Even after the prison doors have opened, family cycles of violence and revenge can keep a man in chains.
In this tense and unrelenting first-person narrative, Canadian author Harvey (The Town That Forgot How to Breath, 2005, etc.) gives us Myrden (no first name) just as he is released from prison after serving 14 years for murder. DNA evidence has overturned his conviction, but the world he returns to regards him alternately as a martyr “innocent as a lamb” and as a killer who got out on a technicality. Myrden himself cannot share the truth of the crime, which he remembers only as part of a drunken spree. Signs point to one of his younger cronies, Willis, who now denies he was there the night Myrden’s girlfriend, Doreen Stagg, was killed. But violence and sexual jealousy run through Myrden’s crew like booze. His best pal Randy puts two men in a coma with his fists. His son Bobby has already been in and out of jail before meeting a violent end, and Myrden himself wakes up from his own welcome-home party to find “knuckles covered in dark, dried blood. Stains and fresh scabs.” Only by deduction does he piece together his beating of his wife’s new boyfriend during the previous night’s alcoholic blackout. Slowly re-entering the free world, Myrden finds reason to continue through his love for his granddaughter Caroline and a wounded former girlfriend, Ruth. When the settlement for his wrongful imprisonment comes through, Myrden glimpses a better possible future, particularly for his daughter Jackie and for granddaughter Caroline: “Buy them better lives.” He even takes a vacation with Ruth, who shows him how life could be. But when Myrden and Ruth return, the doting family man finds himself drawn back in by violence to the perhaps inevitable conclusion that Harvey has hinted at with chilling precision.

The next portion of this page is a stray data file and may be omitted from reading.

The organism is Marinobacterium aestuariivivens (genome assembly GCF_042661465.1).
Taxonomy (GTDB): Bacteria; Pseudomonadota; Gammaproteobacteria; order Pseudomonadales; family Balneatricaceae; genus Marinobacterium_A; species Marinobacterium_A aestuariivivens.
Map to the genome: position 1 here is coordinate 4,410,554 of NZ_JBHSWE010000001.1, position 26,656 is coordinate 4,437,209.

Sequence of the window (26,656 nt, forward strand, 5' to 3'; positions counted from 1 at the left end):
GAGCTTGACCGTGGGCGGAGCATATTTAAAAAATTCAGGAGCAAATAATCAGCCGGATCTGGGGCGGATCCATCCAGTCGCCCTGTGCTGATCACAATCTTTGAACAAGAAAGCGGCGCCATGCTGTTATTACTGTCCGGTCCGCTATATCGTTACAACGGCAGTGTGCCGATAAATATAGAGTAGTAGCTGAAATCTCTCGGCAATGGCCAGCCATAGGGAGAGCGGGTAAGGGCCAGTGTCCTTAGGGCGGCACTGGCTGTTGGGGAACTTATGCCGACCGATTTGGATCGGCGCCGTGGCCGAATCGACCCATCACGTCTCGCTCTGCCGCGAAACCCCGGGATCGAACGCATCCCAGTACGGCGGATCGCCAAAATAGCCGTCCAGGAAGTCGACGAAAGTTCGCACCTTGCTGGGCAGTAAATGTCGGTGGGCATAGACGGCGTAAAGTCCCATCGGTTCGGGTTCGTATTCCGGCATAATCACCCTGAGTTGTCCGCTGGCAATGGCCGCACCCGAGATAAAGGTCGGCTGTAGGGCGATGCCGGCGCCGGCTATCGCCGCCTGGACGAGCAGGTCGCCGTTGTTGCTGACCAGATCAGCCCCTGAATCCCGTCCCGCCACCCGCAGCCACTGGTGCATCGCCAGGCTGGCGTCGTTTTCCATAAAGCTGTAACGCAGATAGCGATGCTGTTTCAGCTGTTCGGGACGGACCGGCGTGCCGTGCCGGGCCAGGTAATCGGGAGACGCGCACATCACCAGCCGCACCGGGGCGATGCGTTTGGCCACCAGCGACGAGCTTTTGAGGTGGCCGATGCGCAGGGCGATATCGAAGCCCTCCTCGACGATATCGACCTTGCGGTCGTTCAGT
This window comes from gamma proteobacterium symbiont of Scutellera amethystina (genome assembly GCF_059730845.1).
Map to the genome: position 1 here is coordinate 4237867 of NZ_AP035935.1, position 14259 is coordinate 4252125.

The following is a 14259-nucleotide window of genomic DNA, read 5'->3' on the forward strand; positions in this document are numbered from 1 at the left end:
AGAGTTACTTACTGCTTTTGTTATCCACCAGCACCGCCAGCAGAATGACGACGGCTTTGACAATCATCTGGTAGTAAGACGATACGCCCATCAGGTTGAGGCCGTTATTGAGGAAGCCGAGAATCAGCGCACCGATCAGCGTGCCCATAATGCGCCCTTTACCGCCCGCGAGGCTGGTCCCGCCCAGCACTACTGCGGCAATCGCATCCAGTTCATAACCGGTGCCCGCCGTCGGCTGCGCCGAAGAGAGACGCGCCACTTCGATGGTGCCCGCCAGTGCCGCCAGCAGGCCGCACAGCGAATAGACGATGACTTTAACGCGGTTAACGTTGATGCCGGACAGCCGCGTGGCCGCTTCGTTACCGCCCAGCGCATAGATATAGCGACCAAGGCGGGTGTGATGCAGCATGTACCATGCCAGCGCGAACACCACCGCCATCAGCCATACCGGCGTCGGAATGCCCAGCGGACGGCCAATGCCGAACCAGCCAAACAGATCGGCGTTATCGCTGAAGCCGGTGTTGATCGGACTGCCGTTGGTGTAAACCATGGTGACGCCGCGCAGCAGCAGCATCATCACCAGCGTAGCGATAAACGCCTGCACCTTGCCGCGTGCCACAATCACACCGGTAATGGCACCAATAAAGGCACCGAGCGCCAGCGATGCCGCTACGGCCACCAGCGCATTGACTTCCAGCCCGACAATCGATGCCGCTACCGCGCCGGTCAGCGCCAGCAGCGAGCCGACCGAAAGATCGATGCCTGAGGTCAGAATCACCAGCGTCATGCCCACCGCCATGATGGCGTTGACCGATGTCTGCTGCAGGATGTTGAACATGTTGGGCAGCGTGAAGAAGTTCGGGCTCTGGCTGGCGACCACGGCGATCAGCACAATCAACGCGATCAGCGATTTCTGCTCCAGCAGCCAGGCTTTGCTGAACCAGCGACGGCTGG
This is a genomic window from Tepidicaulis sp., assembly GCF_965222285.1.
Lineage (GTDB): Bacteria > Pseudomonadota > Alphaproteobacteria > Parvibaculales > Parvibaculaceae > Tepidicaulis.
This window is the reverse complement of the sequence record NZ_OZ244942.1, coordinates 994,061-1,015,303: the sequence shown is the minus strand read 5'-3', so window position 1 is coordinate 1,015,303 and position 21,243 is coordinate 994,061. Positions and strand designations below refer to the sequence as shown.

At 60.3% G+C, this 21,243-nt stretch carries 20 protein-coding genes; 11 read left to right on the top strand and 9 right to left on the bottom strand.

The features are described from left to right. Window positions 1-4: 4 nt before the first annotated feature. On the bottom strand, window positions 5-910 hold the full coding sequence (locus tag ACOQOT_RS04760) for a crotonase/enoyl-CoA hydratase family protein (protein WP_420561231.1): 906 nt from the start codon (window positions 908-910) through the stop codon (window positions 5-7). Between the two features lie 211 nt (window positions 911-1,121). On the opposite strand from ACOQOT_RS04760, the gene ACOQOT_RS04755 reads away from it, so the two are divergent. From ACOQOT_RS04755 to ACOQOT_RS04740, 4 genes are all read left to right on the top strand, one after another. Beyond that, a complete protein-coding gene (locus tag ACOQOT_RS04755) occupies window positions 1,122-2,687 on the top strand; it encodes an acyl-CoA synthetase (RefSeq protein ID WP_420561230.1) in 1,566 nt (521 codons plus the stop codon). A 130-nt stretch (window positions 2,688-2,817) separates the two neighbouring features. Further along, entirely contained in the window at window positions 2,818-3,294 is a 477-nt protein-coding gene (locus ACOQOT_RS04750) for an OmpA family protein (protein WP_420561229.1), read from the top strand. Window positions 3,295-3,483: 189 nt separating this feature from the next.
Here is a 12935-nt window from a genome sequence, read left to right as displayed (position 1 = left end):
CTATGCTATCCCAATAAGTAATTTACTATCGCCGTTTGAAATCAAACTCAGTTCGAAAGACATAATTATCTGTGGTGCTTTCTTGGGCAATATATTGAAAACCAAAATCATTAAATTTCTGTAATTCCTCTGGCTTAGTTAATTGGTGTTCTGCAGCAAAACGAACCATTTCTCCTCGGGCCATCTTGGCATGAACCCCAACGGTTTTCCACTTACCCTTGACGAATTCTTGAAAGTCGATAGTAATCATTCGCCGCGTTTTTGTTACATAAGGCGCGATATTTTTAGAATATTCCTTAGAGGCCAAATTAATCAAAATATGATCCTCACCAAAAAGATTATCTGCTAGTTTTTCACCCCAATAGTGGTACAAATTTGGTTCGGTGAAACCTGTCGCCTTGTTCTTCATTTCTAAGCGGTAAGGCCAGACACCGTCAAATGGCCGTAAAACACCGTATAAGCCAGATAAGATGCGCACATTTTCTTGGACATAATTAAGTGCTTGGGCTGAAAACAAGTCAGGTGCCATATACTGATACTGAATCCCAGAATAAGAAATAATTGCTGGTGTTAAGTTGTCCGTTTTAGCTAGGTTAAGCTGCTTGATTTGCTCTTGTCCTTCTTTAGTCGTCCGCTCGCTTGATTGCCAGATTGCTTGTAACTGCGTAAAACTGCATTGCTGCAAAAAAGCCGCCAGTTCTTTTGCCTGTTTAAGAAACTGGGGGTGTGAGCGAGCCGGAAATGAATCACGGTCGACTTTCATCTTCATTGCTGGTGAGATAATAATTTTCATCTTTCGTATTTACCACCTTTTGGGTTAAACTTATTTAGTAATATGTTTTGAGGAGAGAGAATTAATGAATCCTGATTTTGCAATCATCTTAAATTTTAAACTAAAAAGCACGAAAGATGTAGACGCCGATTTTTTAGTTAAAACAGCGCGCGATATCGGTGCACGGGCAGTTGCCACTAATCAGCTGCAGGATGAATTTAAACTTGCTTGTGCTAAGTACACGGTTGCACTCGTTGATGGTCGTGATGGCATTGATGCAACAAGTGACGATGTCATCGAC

This moody, brooding portrait will leave readers chilled and profoundly moved.